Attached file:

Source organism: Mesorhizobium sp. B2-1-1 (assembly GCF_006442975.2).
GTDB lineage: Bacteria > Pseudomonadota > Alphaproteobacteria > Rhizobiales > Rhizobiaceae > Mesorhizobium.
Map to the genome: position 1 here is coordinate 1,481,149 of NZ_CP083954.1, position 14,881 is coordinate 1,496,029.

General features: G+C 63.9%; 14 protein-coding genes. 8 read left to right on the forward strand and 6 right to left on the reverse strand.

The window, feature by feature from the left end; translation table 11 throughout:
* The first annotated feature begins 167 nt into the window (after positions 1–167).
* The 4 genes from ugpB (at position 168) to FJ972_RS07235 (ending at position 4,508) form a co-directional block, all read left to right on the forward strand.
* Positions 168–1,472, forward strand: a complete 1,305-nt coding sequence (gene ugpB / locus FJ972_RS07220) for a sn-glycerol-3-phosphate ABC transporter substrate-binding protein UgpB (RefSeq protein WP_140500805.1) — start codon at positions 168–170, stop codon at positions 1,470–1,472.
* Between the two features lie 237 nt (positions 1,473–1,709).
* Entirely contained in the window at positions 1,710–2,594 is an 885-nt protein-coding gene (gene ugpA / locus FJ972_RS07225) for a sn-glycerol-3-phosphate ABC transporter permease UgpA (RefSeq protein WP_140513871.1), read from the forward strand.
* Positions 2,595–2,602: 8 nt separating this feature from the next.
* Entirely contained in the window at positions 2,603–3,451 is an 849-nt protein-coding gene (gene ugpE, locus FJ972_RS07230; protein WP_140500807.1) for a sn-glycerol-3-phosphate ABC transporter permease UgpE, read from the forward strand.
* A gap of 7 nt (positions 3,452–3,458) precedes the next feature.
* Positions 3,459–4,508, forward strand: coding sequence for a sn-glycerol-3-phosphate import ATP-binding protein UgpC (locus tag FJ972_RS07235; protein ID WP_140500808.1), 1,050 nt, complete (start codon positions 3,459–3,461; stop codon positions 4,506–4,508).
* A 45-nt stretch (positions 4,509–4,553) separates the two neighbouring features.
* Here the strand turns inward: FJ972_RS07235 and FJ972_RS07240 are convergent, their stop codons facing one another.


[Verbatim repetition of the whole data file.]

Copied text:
Source organism: Mesorhizobium sp. B2-1-1 (assembly GCF_006442975.2).
GTDB lineage: Bacteria > Pseudomonadota > Alphaproteobacteria > Rhizobiales > Rhizobiaceae > Mesorhizobium.
Map to the genome: position 1 here is coordinate 1,481,149 of NZ_CP083954.1, position 14,881 is coordinate 1,496,029.

General features: G+C 63.9%; 14 protein-coding genes. 8 read left to right on the forward strand and 6 right to left on the reverse strand.

The window, feature by feature from the left end; translation table 11 throughout:
* The first annotated feature begins 167 nt into the window (after positions 1–167).
* The 4 genes from ugpB (at position 168) to FJ972_RS07235 (ending at position 4,508) form a co-directional block, all read left to right on the forward strand.
* Positions 168–1,472, forward strand: a complete 1,305-nt coding sequence (gene ugpB / locus FJ972_RS07220) for a sn-glycerol-3-phosphate ABC transporter substrate-binding protein UgpB (RefSeq protein WP_140500805.1) — start codon at positions 168–170, stop codon at positions 1,470–1,472.
* Between the two features lie 237 nt (positions 1,473–1,709).
* Entirely contained in the window at positions 1,710–2,594 is an 885-nt protein-coding gene (gene ugpA / locus FJ972_RS07225) for a sn-glycerol-3-phosphate ABC transporter permease UgpA (RefSeq protein WP_140513871.1), read from the forward strand.
* Positions 2,595–2,602: 8 nt separating this feature from the next.
* Entirely contained in the window at positions 2,603–3,451 is an 849-nt protein-coding gene (gene ugpE, locus FJ972_RS07230; protein WP_140500807.1) for a sn-glycerol-3-phosphate ABC transporter permease UgpE, read from the forward strand.
* A gap of 7 nt (positions 3,452–3,458) precedes the next feature.
* Positions 3,459–4,508, forward strand: coding sequence for a sn-glycerol-3-phosphate import ATP-binding protein UgpC (locus tag FJ972_RS07235; protein ID WP_140500808.1), 1,050 nt, complete (start codon positions 3,459–3,461; stop codon positions 4,506–4,508).
* A 45-nt stretch (positions 4,509–4,553) separates the two neighbouring features.
* Here the strand turns inward: FJ972_RS07235 and FJ972_RS07240 are convergent, their stop codons facing one another.